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Occupied territories

From Academic Kids

An occupied territory is a region that has been taken over by a sovereign power after a military intervention (see military occupation). In most cases the period of occupation is temporary, pending the signing of a peace treaty, the resolution of specific conditions outlined in a peace treaty, or the formation of a new government. Examples of occupied territories include Germany and Japan after World War II, or Iraq after the fall of the government of Saddam Hussein.

Because military occupation is often considered illegitimate, the term is often used to refer to territories whose government one considers illegitimate. This usage is not technically accurate under international law because territory which has been formally annexed is not occupied territory even if that annexation is disputed. This opinion is not universally adopted, and bodies such as the United Nations Security Council frequently describe as "occupied" territories which have been annexed in the event that the annexation is not accepted.

A list of disputed territories and areas said to be under occupation are discussed in their own article, disputed territory. That entry discusses the issue in regards to many nations such as Israel, Morocco, and others.

Contents

Most current nations exist in once occupied territory.

Most nations in the world are in some way an occupier of a previous inhabitant's land. Generally, any disputed territory can be seen as occupied by the party that lacks control over it at that moment. Thus, the Germanic tribes displaced the original Celtic population of Europe; Egypt was conquered and absorbed in the 7th century by Arabs who were not its original population. This is particularly true of the region between Egypt and Turkey where repeated population movements and military conquests have occurred during the past several thousand years. See Occupation of Palestine.

Additionally, occupation has two distinct meanings:

  1. The state of being lived in (as in: "Isle of Man is occupied by the Manx", or this house is occupied by the Smith family);
  2. The state of military control following conquest by war.

Although (1) and (2) are obviously distinct, they are sometimes intermingled. Under (1), the territory in question is under normal civilian law; under (2) the territory is usually under military law, under the limits of the Fourth Geneva Convention.

Examples

Places considered Occupied Territories under International Law Since 1948

Land occupied by the United States of America and Canada

Historically, all of the territory of the United States of America was originally the territory of a multitude of Native American Indian tribes/nations. However, the source of this situation goes back several centuries, and includes land taken from Native Americans by the Spanish, French, Russians, Dutch, Danish and British. Likewise, many of those tribes had, themselves, displaced earlier tribes from their lands.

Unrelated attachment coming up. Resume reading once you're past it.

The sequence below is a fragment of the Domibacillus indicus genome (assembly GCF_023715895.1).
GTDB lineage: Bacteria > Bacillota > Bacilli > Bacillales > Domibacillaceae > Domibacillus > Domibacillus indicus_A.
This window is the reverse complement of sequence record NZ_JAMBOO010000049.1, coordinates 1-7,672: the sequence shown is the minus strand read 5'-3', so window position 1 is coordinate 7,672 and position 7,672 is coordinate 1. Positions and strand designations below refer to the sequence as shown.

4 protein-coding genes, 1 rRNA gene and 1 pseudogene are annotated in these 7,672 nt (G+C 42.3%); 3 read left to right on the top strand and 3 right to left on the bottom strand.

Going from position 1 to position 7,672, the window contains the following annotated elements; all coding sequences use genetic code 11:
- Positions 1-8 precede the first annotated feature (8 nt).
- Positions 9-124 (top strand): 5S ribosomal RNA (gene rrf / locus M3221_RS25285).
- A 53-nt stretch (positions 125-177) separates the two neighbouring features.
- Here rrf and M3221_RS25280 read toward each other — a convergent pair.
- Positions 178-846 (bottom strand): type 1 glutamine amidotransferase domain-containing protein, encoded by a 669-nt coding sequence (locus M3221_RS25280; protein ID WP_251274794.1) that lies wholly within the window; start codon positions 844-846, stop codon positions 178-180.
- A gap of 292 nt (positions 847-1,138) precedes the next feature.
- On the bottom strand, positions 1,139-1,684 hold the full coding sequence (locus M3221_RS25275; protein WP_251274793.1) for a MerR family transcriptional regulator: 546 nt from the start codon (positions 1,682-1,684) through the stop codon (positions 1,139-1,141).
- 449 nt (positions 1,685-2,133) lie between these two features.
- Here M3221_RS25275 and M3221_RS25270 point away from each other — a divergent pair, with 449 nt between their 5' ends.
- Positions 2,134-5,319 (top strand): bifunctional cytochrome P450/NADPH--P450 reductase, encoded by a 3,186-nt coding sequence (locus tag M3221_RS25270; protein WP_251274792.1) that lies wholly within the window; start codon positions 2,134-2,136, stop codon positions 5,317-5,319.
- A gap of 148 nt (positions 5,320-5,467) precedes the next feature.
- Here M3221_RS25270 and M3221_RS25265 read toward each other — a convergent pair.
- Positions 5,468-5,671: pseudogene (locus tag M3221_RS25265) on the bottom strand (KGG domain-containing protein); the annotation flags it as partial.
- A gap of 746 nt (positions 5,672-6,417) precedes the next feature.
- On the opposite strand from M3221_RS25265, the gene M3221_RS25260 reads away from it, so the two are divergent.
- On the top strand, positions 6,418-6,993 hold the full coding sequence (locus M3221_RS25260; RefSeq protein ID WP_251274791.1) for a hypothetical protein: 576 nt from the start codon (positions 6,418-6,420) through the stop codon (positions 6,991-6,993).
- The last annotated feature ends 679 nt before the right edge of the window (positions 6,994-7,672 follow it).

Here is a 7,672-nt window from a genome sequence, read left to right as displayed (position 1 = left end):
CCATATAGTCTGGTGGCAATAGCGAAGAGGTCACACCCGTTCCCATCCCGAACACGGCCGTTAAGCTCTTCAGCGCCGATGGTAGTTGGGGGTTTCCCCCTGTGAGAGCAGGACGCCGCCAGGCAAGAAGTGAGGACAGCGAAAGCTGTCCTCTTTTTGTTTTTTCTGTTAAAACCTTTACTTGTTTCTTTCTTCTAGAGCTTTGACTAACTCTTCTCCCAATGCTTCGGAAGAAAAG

It is incorrect to hold that the Federal government of the United States of America, which only came into existence in 1776, is responsible for the initial issues. However, there is reportedly Native American Indian territory that is currently considered by some to be illegally occupied by the United States. This is said to be true because this land legally belongs to various Native American Indian groups due to legally binding treaties signed between the USA and particular Indian tribes, which the tribes believe that the United States of America later violated.

The United States does occupy several territories outside of its original "eminent domain", like Puerto Rico, an Arawakan island, claimed by the Spanish in 1493, then occupied by the United States after the collapse of Spain's colonial system in 1898. Guam is also an occupied territory of the US dating from the same time and event. The United States also occupies Guantanamo Bay in Cuba, against Cuba's wishes and Cuba's inability to displace the U.S.. Cuba itself was a territory of the United States up until May 20th, 1959 when Fidel Castro and his Communist Party won their revolutionary war.

In the case of Canada, most of the native treaties were signed on behalf of the British Crown, which is still recognized as the head of the contemporary Canadian government. This means, unlike the United States, the government of Canada is expected to honor the terms of many more treaties, some of which are hundreds of years old. As well, some lands occupied by the Canadian government were never settled as a result of treaties, and are thus considered by some native leaders to be illegally occupied. This has historically made native issues and land claims a much more complicated issue in Canada.

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